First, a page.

Sunset in Seaside, OR
Don’t. You can’t give up. However, we’ve all had those moments where you feel like it’s time to throw in the towel. And these are the times that separate the people who will be successful in the music business and those who will be hobbyists until they eventually put down the guitar, indefinitely. So what do you do when you feel like ditching your music endeavors? Well, everyone has their own way with coping with stress, the fear of failure, or lack of motivation, but we all can do these three things to start the process of regaining motivation.
Take a day or two to get away from the daily grind. Some people are great at knowing when they are about to burn out and others are not. If you’re musician that also works a day job, you’re working 80 or more hours a week –that’s a lot of work. Yes, you enjoy working on your music career, so it does not seem like work, but it’s easy to get caught up in the day-to-day. If you’re doing it right, you’re working long hours in order to sustain your career without the day job. This means you’re planning bigger gigs, promoting, playing smaller shows, networking, collaborating, and supporting other musicians, all while making time for your creative process.
You need to take a break. Personally, I’m guilty of going until I drop, which is not the best way to go about work. To combat this issue, keep people around you who will remind you to take a break. These can be people who care about your well-being, as well as people who are invested in you being capable and perform. While it seems obvious, taking a break will allow you to come back to your music career refreshed, with a sense of vigor.
Know your impact.
I worked with a CEO who defined accountability with these words:
“Accountability is a personal choice to rise above one’s circumstances, and demonstrate the ownership necessary for achieving desired results.”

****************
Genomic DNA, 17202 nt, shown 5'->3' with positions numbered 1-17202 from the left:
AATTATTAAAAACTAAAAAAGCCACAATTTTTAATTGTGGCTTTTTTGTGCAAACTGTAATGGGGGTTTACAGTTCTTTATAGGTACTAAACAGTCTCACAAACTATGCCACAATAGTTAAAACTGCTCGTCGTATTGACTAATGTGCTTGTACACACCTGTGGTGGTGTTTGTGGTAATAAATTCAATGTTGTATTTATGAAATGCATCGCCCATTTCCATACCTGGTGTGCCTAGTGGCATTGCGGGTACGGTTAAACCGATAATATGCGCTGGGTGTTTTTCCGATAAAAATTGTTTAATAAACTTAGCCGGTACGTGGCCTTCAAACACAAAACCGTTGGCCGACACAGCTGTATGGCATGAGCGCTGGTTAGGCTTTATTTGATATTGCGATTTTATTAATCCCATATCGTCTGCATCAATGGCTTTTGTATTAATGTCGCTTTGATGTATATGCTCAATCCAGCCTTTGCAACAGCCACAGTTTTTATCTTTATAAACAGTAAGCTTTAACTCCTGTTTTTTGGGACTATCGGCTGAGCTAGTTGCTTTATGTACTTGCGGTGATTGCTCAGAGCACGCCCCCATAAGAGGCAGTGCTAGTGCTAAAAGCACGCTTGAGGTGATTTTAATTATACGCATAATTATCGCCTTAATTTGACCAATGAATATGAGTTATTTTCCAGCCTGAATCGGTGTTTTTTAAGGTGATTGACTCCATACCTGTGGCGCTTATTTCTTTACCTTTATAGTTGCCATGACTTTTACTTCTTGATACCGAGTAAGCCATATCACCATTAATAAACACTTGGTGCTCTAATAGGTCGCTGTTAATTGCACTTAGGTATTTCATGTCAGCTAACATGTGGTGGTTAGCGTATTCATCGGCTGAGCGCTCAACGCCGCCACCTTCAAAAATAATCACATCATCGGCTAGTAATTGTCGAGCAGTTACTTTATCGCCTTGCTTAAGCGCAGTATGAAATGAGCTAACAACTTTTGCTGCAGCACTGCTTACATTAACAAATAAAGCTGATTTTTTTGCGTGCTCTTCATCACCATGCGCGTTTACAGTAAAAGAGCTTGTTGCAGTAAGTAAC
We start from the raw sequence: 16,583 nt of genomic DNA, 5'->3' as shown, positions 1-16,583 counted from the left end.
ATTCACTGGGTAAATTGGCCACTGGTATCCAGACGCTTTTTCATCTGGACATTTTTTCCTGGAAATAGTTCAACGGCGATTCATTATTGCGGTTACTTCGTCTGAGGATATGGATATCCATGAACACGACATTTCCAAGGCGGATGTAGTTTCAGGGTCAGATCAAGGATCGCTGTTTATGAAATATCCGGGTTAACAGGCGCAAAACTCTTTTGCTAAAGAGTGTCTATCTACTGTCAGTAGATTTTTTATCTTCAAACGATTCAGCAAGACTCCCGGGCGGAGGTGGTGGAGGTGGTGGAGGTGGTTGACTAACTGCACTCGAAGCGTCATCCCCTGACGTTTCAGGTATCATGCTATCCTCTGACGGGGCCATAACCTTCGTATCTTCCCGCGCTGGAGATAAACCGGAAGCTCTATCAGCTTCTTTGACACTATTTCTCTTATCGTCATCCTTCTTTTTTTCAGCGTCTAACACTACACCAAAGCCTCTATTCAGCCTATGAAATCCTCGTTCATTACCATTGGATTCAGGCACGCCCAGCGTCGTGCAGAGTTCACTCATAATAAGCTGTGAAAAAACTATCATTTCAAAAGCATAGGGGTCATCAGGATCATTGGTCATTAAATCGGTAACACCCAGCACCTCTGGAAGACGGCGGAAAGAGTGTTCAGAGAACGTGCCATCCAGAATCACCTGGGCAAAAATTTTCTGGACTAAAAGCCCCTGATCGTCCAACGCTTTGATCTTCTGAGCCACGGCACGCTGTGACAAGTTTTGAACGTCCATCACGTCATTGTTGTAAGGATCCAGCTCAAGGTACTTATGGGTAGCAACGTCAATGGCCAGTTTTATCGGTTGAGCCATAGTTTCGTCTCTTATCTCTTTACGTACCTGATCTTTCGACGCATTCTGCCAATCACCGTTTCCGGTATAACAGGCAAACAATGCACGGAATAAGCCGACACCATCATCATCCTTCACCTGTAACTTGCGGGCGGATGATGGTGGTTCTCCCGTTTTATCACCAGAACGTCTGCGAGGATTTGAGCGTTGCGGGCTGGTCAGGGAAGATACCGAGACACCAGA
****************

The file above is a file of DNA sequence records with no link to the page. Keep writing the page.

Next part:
You impact your success more than anything else. While there will always be external stakeholders and forces beyond your control, you are either your own worst enemy or strongest catalyst. When you’re taking time off, it’s important to reflect on your motivations for pursuing a career in music, and if these motivations are not intrinsic, then there is nothing and no one that can help you be successful. Start with you and your accountability. You have more control over your success than you think.
Revisit the ‘Why.’
As much as I’d like to be able to think like a musician, I can only assume so much. Speaking with a musician about what motivates her to keep going, she says that she goes back to the reasons she began this journey in the first place. She revisits the ‘why.’ She continues by telling me that these reasons need to be easily accessible, for example, in a journal or posted on your wall. When revisiting your original motivations, think about whether or not they are still true to you and if the daily grind in the music business feels right with your sense of purpose. If the ‘why’ is still accurate, you know that you must keep moving forward and that you have what it takes to keep moving forward. If not, how have your reasons for pursuing a music career changed now that you’ve been working towards success? Get down into those feelings and communicate them to your team –talk it through, then write it down again.
So, are you a self-starter? Are you ready to get out of your comfort zone and grow? We’re now into February of the year –what have you done this year to make an impact?
Written with input from Sarah Vitort – www.sarahvitortmusic.com.
Questions, thoughts, & comments? Email me at email@example.com or hit me up on Twitter – @YuriyM